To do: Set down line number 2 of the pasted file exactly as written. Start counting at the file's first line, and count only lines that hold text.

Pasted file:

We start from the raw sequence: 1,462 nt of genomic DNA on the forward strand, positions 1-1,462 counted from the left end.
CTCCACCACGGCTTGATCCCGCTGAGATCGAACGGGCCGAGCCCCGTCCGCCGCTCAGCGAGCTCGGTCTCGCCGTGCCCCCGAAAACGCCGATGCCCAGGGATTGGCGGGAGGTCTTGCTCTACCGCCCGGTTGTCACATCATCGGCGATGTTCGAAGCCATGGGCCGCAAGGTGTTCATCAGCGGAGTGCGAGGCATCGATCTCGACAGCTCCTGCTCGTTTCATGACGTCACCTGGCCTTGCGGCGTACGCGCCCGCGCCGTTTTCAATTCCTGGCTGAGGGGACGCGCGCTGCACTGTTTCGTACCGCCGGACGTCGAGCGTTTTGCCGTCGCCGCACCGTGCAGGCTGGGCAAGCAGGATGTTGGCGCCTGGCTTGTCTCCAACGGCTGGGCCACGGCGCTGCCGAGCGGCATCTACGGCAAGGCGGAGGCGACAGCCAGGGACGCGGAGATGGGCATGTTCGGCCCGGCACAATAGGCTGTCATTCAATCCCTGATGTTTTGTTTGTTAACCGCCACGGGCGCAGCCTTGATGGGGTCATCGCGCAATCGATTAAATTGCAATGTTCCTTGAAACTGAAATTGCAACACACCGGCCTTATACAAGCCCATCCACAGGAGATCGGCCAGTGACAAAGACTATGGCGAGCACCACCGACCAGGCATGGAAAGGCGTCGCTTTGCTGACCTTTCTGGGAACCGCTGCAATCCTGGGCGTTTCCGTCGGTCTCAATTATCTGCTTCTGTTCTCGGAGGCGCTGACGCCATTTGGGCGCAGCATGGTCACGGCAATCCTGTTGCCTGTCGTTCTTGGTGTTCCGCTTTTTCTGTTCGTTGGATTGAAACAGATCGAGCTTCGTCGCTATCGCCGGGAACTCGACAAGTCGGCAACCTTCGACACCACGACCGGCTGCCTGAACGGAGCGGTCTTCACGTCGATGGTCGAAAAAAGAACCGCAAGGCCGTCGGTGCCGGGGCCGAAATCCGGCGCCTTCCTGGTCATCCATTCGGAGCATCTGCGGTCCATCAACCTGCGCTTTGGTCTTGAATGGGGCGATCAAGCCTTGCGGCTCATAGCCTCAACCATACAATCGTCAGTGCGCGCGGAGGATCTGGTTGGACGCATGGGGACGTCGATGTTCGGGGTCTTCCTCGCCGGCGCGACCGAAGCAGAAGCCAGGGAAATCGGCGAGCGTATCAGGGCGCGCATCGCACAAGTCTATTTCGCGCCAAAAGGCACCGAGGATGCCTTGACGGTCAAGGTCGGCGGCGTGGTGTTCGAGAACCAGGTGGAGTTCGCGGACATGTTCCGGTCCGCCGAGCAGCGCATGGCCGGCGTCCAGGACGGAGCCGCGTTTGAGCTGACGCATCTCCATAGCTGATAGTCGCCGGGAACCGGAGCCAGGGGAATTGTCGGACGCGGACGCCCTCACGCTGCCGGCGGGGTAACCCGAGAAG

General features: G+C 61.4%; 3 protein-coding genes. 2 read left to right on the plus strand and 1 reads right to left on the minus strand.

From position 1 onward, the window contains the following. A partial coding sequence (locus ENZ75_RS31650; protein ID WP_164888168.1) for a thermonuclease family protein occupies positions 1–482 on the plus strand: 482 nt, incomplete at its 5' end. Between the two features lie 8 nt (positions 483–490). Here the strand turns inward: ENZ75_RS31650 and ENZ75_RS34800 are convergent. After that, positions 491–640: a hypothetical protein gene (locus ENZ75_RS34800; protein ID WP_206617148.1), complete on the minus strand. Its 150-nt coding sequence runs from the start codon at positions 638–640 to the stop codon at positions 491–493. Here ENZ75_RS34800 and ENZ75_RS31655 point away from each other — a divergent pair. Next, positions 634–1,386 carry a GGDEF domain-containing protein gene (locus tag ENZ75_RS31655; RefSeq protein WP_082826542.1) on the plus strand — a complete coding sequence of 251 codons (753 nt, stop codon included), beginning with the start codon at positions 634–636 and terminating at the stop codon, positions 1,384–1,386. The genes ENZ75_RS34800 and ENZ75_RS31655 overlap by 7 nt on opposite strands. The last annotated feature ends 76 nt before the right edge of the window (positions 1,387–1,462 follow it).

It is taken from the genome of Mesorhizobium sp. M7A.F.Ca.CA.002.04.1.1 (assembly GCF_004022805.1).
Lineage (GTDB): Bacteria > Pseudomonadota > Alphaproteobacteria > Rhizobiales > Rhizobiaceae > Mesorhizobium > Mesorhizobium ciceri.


CTCCACCACGGCTTGATCCCGCTGAGATCGAACGGGCCGAGCCCCGTCCGCCGCTCAGCGAGCTCGGTCTCGCCGTGCCCCCGAAAACGCCGATGCCCAGGGATTGGCGGGAGGTCTTGCTCTACCGCCCGGTTGTCACATCATCGGCGATGTTCGAAGCCATGGGCCGCAAGGTGTTCATCAGCGGAGTGCGAGGCATCGATCTCGACAGCTCCTGCTCGTTTCATGACGTCACCTGGCCTTGCGGCGTACGCGCCCGCGCCGTTTTCAATTCCTGGCTGAGGGGACGCGCGCTGCACTGTTTCGTACCGCCGGACGTCGAGCGTTTTGCCGTCGCCGCACCGTGCAGGCTGGGCAAGCAGGATGTTGGCGCCTGGCTTGTCTCCAACGGCTGGGCCACGGCGCTGCCGAGCGGCATCTACGGCAAGGCGGAGGCGACAGCCAGGGACGCGGAGATGGGCATGTTCGGCCCGGCACAATAGGCTGTCATTCAATCCCTGATGTTTTGTTTGTTAACCGCCACGGGCGCAGCCTTGATGGGGTCATCGCGCAATCGATTAAATTGCAATGTTCCTTGAAACTGAAATTGCAACACACCGGCCTTATACAAGCCCATCCACAGGAGATCGGCCAGTGACAAAGACTATGGCGAGCACCACCGACCAGGCATGGAAAGGCGTCGCTTTGCTGACCTTTCTGGGAACCGCTGCAATCCTGGGCGTTTCCGTCGGTCTCAATTATCTGCTTCTGTTCTCGGAGGCGCTGACGCCATTTGGGCGCAGCATGGTCACGGCAATCCTGTTGCCTGTCGTTCTTGGTGTTCCGCTTTTTCTGTTCGTTGGATTGAAACAGATCGAGCTTCGTCGCTATCGCCGGGAACTCGACAAGTCGGCAACCTTCGACACCACGACCGGCTGCCTGAACGGAGCGGTCTTCACGTCGATGGTCGAAAAAAGAACCGCAAGGCCGTCGGTGCCGGGGCCGAAATCCGGCGCCTTCCTGGTCATCCATTCGGAGCATCTGCGGTCCATCAACCTGCGCTTTGGTCTTGAATGGGGCGATCAAGCCTTGCGGCTCATAGCCTCAACCATACAATCGTCAGTGCGCGCGGAGGATCTGGTTGGACGCATGGGGACGTCGATGTTCGGGGTCTTCCTCGCCGGCGCGACCGAAGCAGAAGCCAGGGAAATCGGCGAGCGTATCAGGGCGCGCATCGCACAAGTCTATTTCGCGCCAAAAGGCACCGAGGATGCCTTGACGGTCAAGGTCGGCGGCGTGGTGTTCGAGAACCAGGTGGAGTTCGCGGACATGTTCCGGTCCGCCGAGCAGCGCATGGCCGGCGTCCAGGACGGAGCCGCGTTTGAGCTGACGCATCTCCATAGCTGATAGTCGCCGGGAACCGGAGCCAGGGGAATTGTCGGACGCGGACGCCCTCACGCTGCCGGCGGGGTAACCCGAGAAG